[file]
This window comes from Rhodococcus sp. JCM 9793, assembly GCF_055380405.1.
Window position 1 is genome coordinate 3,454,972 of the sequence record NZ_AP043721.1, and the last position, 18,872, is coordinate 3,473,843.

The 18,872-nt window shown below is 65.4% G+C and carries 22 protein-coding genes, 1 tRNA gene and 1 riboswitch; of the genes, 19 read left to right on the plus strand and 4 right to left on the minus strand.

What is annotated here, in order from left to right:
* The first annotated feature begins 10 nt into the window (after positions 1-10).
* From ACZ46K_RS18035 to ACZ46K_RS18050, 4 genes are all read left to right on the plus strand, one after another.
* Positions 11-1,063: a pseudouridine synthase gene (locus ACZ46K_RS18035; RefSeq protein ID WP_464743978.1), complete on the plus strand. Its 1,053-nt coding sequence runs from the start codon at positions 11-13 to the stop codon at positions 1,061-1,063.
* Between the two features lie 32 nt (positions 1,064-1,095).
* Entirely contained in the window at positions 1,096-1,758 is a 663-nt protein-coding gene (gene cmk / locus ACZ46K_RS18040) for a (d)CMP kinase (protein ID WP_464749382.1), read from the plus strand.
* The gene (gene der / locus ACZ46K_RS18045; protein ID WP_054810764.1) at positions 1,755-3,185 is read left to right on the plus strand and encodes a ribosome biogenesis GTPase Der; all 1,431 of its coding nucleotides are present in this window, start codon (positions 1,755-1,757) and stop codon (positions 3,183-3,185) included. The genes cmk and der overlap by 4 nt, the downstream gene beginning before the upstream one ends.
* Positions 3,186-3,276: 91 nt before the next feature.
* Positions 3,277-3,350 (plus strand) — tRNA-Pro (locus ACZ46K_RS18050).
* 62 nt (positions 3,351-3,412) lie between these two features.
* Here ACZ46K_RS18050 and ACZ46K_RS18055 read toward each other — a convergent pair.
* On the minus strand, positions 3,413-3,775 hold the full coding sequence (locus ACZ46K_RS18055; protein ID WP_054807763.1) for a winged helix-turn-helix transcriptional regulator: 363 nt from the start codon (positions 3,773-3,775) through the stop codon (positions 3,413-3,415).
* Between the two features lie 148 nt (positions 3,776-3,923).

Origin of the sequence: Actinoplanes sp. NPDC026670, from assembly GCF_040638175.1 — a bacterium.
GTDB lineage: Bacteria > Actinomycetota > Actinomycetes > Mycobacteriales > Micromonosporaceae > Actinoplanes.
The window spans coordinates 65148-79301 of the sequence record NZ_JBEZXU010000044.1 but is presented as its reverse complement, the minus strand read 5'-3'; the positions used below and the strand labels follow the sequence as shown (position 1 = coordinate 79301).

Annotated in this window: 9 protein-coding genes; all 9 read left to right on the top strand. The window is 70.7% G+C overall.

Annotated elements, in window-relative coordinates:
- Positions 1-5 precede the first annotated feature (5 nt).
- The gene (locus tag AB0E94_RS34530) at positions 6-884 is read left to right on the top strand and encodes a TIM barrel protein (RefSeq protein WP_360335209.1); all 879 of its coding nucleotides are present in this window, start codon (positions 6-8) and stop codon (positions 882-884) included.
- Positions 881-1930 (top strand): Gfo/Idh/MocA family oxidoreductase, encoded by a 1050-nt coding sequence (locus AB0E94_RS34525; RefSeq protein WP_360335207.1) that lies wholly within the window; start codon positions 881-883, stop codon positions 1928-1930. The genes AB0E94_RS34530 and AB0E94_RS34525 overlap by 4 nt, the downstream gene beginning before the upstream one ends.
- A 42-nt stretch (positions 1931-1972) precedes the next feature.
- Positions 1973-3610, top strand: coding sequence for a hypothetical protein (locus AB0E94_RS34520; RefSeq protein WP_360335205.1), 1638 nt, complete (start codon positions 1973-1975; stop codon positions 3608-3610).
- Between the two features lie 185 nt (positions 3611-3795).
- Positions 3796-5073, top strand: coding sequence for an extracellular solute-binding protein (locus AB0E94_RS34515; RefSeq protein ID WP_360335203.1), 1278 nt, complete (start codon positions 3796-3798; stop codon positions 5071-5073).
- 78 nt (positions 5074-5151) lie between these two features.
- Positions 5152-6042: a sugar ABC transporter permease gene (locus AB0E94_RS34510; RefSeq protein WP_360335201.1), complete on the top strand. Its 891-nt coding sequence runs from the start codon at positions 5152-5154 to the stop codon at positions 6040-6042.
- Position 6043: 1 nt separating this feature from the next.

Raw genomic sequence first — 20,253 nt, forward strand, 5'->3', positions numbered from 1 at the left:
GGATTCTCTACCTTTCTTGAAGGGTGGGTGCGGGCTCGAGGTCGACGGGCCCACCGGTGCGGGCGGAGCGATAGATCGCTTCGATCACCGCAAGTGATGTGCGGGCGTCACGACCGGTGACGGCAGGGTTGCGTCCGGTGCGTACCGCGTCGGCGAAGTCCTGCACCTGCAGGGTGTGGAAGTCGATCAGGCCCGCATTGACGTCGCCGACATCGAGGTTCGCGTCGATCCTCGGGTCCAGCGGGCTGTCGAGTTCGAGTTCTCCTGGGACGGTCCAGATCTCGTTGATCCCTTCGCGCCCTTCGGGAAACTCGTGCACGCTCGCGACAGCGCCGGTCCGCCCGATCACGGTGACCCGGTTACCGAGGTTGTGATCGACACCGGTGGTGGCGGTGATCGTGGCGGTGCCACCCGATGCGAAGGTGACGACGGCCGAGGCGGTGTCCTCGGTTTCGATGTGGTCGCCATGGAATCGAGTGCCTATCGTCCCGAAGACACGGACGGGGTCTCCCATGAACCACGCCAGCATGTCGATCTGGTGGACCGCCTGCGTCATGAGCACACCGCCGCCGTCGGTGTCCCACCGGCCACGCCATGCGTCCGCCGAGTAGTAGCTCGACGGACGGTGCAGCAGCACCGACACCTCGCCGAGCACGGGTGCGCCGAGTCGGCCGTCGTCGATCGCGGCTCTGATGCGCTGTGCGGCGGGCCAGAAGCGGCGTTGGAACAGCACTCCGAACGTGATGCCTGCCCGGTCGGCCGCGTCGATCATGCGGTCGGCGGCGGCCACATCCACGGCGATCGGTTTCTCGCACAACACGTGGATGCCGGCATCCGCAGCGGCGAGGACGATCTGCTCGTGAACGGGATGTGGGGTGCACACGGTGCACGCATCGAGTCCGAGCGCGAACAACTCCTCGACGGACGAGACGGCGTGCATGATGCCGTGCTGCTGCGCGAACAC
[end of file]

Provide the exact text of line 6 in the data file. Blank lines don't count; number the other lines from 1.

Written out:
* From ACZ46K_RS18035 to ACZ46K_RS18050, 4 genes are all read left to right on the plus strand, one after another.